Friday, January 20, 2012

20/1/2012: Non-News from a Road to the Second Bailout

This story in the Irish Times yesterday clearly requires a comment. So here it goes.

Here's the best time-line and explanation as to Minister Noonan's 'efforts' to secure 'savings' on the Promissory Notes.

Now, consider the following from the Irish Times today:

"We think there’s a less expensive way of doing [restructuring of the Promissory Notes] by financial engineering, and we’re not talking about private-sector involvement or restructuring,” said Mr Noonan in Berlin "...it is about pointing out to the troika that there are difficulties and that it could be less expensive – and everyone still gets their money.”


"A senior German official said Berlin could envisage extra programme funding being used for the Irish banking sector not currently earmarked for this purpose."

The above might mean many things:

  1. Ireland still has some funds due under the original 'bailout' that were earmarked for banking measures, but were not yet used in the last recapitalizations round in July 2011. This will not in itself constitute any new measures materially impacting Ireland's Government debt projections. It will not constitute a second bailout (as the funds are already earmarked under the first bailout), but by reducing funding available for fiscal and other banking requirements it will increase the probability of such a bailout in the future.
  2. Ireland can be allowed to borrow more from the EFSF/ESM, swapping the Notes for marginally cheaper funding. This too will not constitute any material impact on Ireland's Government debt projections. But it will constitue a second bailout.

Neither option involves any possibility for 'private sector involvement' and at any rate, Minister Noonan's reference to PSI is a red herring - there can be no PSI in relation to the Promissory Notes as these do not involve private investors or lenders at all.

However, both (1) and (2) have material impact in terms of Ireland requiring a second bailout - both increase materially the probability of such an eventuality.

Lastly, there is a catch. The problem of capital adequacy, highlighted by Minister Noonan, means that 'financial engineering' can only involve temporary relief in terms of payments timing, not material relief in terms of NPV of the debt assumed by the state under the Promissory Notes. We will be allowed to borrow more time. At a cost of longer loans, and more repayments in the end. Which, of course, does nothing to achieve sustainability of the 'solution' from the point of view of us, taxpayers, who Minister Noonan expects to pay for all of this. But it probably does give him a chance of holding a 'triumphant' pressie announcing some sort of a 'deal'.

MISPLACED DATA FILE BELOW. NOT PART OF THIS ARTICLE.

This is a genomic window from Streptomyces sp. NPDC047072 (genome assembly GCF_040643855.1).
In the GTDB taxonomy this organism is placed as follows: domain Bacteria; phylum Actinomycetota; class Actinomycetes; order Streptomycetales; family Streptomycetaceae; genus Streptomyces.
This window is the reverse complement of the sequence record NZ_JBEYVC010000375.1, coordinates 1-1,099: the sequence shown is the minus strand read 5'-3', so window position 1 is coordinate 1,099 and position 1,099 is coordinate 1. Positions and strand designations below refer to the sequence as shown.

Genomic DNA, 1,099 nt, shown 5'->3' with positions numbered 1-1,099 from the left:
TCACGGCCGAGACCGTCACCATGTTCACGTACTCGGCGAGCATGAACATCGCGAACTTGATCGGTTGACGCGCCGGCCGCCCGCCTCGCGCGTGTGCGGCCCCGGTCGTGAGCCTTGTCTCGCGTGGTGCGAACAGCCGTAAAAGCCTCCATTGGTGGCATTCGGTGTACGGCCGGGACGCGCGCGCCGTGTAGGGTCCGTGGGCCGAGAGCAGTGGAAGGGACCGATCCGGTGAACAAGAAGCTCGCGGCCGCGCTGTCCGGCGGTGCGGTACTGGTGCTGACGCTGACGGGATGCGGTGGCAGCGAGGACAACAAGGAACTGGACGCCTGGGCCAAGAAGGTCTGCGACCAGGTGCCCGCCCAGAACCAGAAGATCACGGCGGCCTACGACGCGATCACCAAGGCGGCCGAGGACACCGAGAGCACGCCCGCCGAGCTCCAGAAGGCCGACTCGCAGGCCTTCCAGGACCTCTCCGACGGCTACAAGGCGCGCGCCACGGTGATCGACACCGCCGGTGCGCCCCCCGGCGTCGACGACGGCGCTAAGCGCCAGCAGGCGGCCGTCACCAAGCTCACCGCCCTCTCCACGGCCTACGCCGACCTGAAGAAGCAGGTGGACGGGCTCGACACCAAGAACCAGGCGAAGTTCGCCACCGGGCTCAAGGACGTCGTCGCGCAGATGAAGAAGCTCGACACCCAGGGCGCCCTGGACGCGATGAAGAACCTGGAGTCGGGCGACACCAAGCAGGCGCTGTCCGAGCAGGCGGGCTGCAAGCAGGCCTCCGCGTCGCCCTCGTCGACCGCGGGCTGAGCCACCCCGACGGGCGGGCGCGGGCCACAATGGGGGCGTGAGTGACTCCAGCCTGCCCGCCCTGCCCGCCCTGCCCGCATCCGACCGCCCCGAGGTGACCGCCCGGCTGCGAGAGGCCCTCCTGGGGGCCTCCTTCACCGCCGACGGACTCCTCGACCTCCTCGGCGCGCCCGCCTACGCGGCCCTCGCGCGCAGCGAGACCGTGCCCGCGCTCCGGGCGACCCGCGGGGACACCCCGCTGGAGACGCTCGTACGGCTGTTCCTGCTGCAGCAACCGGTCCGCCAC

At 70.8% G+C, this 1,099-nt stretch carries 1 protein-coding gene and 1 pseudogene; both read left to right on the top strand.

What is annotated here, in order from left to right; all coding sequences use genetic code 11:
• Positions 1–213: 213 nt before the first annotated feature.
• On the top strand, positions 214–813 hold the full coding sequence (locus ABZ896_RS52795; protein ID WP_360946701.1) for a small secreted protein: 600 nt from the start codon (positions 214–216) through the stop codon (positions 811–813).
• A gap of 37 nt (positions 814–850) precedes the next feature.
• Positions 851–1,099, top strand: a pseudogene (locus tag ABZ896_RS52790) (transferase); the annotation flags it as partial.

So in the nutshell, the Irish Times story is... errr... a non-story. A sort of traditional Spin that comes out of the Government every time they are caught... errr... fantacising the reality. As NamaWineLake put is so excellently:
"...it has been four months since Minister Noonan’s meeting with the ECB and others in Wroclaw where he, to use his own words “had a ball to kick around” and has proposals. It is two months since Enda Kenny discussed the matter with Angela Merkel. It is more than two months since Minister Noonan said that “technical discussions” were ongoing. And yet the Troika yesterday downplayed any progress in the matter saying that Minister Noonan had merely “requested discussions”."


Or maybe, just speculating here, Minister Noonan is bringing up the Promissory Notes once again this week because next week we are about to repay another tranche of Anglo bonds? Last month, around the time of the repayment, there was much-a-do-about-nothing going on in referencing the very same Promissory Notes?

However, there is, in the end, something openly honest about Minister Noonan's windy trip down the 'Imagine the Superhero, ya Villain' lane.

"[Minister Noonan] said he hoped that the ECB would extend its programme of low-interest loans beyond next month to improve euro zone bank liquidity in the hope it would stimulate the market in longer-term sovereign debt papers."

Point 1: LTRO-2 was already announced, so Minister Noonan is either uninformed, or pretends to be uninformed to posit himself as a a heroic 'rescuer' proposing a real 'solution'.

Point 2: Minister Noonan clearly shows that his sole concern is how to raise more debt for Ireland. Not how to balance the books (in which case he shouldn't need banks to pawn their assets as ECB to buy Government bonds with this fake cash), or reform the economy (in which case growth would resume and the State shall not require the said scheme, again) and not with restoring functional banking system to health (since functional healthy banking system lends to the real economy, not to Minister Noonan).

At last, truth revealed?
Post a Comment